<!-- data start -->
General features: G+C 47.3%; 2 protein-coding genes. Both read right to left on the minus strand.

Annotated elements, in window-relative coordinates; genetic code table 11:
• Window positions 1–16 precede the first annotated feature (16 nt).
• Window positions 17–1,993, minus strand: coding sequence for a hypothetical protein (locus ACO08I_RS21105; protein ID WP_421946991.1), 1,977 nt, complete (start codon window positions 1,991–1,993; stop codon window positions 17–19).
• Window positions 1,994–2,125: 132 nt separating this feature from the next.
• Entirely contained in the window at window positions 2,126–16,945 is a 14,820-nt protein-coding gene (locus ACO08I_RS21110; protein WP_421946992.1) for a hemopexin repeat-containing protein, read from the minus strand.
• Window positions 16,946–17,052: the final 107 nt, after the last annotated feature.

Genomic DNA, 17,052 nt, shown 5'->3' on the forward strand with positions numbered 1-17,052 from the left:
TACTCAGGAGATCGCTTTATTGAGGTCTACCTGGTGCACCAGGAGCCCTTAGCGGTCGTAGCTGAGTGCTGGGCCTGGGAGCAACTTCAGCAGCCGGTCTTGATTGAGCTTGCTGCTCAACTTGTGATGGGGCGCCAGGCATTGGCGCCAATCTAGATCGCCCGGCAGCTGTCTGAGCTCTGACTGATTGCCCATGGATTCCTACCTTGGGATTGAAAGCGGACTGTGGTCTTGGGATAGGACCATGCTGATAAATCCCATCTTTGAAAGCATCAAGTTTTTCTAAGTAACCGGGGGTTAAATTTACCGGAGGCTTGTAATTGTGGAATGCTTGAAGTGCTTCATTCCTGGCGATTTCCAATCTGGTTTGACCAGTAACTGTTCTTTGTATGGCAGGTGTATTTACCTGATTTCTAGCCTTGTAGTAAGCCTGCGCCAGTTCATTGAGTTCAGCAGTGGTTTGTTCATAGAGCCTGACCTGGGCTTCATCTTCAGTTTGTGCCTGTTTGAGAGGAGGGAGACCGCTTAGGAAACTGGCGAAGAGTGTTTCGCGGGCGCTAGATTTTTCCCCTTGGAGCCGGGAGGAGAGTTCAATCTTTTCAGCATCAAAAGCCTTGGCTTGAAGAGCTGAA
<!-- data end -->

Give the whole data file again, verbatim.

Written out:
General features: G+C 47.3%; 2 protein-coding genes. Both read right to left on the minus strand.

Annotated elements, in window-relative coordinates; genetic code table 11:
• Window positions 1–16 precede the first annotated feature (16 nt).
• Window positions 17–1,993, minus strand: coding sequence for a hypothetical protein (locus ACO08I_RS21105; protein ID WP_421946991.1), 1,977 nt, complete (start codon window positions 1,991–1,993; stop codon window positions 17–19).
• Window positions 1,994–2,125: 132 nt separating this feature from the next.
• Entirely contained in the window at window positions 2,126–16,945 is a 14,820-nt protein-coding gene (locus ACO08I_RS21110; protein WP_421946992.1) for a hemopexin repeat-containing protein, read from the minus strand.
• Window positions 16,946–17,052: the final 107 nt, after the last annotated feature.

Genomic DNA, 17,052 nt, shown 5'->3' on the forward strand with positions numbered 1-17,052 from the left:
TACTCAGGAGATCGCTTTATTGAGGTCTACCTGGTGCACCAGGAGCCCTTAGCGGTCGTAGCTGAGTGCTGGGCCTGGGAGCAACTTCAGCAGCCGGTCTTGATTGAGCTTGCTGCTCAACTTGTGATGGGGCGCCAGGCATTGGCGCCAATCTAGATCGCCCGGCAGCTGTCTGAGCTCTGACTGATTGCCCATGGATTCCTACCTTGGGATTGAAAGCGGACTGTGGTCTTGGGATAGGACCATGCTGATAAATCCCATCTTTGAAAGCATCAAGTTTTTCTAAGTAACCGGGGGTTAAATTTACCGGAGGCTTGTAATTGTGGAATGCTTGAAGTGCTTCATTCCTGGCGATTTCCAATCTGGTTTGACCAGTAACTGTTCTTTGTATGGCAGGTGTATTTACCTGATTTCTAGCCTTGTAGTAAGCCTGCGCCAGTTCATTGAGTTCAGCAGTGGTTTGTTCATAGAGCCTGACCTGGGCTTCATCTTCAGTTTGTGCCTGTTTGAGAGGAGGGAGACCGCTTAGGAAACTGGCGAAGAGTGTTTCGCGGGCGCTAGATTTTTCCCCTTGGAGCCGGGAGGAGAGTTCAATCTTTTCAGCATCAAAAGCCTTGGCTTGAAGAGCTGAA